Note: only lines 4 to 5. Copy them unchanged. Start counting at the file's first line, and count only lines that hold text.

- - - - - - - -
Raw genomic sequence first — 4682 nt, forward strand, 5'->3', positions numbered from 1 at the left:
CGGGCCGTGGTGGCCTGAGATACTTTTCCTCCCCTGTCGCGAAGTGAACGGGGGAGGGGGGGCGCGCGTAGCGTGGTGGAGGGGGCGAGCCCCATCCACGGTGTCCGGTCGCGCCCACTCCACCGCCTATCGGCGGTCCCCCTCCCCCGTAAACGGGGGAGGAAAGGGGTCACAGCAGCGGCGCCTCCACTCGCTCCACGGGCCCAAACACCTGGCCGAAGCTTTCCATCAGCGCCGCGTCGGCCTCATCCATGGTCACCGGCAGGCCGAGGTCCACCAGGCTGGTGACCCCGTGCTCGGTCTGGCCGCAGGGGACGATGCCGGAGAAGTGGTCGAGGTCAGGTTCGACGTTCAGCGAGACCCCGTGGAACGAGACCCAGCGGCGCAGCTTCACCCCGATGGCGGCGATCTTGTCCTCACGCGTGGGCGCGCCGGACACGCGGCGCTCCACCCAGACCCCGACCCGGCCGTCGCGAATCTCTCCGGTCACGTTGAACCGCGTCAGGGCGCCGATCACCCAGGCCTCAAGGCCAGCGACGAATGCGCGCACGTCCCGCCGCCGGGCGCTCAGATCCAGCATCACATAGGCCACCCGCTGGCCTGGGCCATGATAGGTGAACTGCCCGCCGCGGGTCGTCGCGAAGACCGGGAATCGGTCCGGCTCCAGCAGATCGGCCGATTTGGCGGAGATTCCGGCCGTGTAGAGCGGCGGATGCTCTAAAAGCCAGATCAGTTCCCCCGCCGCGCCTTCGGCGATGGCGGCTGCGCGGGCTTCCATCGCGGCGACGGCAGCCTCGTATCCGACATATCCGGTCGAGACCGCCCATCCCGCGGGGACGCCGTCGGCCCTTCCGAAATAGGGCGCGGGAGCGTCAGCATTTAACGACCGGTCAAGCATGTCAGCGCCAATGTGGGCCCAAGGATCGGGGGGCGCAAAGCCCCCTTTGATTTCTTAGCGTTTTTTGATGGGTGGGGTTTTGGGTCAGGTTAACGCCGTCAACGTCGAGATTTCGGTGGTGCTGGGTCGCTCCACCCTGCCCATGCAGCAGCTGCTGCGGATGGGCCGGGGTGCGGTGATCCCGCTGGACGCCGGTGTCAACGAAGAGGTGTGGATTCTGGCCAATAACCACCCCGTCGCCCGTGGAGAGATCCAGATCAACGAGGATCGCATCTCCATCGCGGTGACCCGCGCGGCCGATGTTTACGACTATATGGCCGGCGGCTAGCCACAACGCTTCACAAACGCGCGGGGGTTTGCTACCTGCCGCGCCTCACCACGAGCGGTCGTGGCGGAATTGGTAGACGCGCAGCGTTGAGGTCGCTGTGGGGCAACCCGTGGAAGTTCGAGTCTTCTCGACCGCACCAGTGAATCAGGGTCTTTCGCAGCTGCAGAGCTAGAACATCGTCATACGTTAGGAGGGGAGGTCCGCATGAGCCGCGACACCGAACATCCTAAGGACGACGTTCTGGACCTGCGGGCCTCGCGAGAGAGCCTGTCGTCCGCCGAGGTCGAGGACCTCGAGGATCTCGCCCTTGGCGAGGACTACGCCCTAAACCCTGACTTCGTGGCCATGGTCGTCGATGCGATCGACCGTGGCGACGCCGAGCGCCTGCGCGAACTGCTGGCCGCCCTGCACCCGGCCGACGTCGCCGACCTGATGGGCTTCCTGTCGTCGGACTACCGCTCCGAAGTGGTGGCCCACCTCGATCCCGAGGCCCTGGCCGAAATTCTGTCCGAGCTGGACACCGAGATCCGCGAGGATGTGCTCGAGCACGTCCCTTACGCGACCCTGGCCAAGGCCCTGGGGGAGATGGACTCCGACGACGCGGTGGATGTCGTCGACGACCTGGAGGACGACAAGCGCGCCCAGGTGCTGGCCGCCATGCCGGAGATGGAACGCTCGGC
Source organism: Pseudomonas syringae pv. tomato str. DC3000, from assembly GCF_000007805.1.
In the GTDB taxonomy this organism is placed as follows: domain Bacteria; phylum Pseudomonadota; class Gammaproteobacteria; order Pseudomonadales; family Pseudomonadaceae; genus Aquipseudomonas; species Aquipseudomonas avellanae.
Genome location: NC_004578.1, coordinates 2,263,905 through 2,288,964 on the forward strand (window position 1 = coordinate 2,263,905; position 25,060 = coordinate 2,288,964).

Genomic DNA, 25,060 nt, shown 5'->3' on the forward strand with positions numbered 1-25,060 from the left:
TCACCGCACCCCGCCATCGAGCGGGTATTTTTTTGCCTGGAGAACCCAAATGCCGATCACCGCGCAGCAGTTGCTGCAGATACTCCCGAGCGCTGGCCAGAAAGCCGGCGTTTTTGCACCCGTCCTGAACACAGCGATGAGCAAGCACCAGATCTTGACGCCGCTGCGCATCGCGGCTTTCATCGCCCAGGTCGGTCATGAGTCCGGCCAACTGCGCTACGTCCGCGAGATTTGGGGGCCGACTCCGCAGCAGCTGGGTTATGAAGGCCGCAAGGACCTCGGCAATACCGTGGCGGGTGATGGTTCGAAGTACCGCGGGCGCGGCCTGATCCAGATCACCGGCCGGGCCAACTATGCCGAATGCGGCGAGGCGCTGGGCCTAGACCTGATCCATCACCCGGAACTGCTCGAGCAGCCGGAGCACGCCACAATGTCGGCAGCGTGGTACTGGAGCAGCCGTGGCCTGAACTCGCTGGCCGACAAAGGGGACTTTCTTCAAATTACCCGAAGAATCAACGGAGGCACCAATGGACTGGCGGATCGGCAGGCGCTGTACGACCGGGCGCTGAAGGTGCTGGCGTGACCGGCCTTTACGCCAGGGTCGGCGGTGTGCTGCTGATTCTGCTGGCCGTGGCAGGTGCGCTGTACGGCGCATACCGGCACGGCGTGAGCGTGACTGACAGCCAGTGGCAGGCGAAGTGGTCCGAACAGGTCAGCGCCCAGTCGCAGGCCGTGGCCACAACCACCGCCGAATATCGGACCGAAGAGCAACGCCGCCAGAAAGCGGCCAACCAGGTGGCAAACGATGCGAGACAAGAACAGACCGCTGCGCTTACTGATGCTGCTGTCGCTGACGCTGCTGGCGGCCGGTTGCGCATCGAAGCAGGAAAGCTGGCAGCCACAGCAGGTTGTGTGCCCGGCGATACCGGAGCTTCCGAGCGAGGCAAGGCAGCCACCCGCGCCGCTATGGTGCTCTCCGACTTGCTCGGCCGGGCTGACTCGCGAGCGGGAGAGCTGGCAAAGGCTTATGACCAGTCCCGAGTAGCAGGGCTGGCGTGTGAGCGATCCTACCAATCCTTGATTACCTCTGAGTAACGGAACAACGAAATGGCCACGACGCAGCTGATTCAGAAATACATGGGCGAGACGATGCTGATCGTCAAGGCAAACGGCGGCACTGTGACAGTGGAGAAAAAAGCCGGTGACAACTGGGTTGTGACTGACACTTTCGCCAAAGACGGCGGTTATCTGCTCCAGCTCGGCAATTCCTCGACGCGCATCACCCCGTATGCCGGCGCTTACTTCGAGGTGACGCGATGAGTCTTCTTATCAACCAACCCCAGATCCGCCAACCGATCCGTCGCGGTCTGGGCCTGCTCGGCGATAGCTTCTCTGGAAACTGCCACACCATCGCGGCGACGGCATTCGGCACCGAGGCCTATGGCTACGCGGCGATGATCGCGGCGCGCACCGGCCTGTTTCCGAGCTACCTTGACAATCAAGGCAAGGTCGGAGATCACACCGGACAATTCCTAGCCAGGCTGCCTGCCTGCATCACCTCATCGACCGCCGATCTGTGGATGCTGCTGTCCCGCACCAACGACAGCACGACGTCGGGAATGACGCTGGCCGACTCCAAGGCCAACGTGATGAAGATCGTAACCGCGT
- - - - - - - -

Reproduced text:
In the GTDB taxonomy this organism is placed as follows: domain Bacteria; phylum Pseudomonadota; class Gammaproteobacteria; order Pseudomonadales; family Pseudomonadaceae; genus Aquipseudomonas; species Aquipseudomonas avellanae.
Genome location: NC_004578.1, coordinates 2,263,905 through 2,288,964 on the forward strand (window position 1 = coordinate 2,263,905; position 25,060 = coordinate 2,288,964).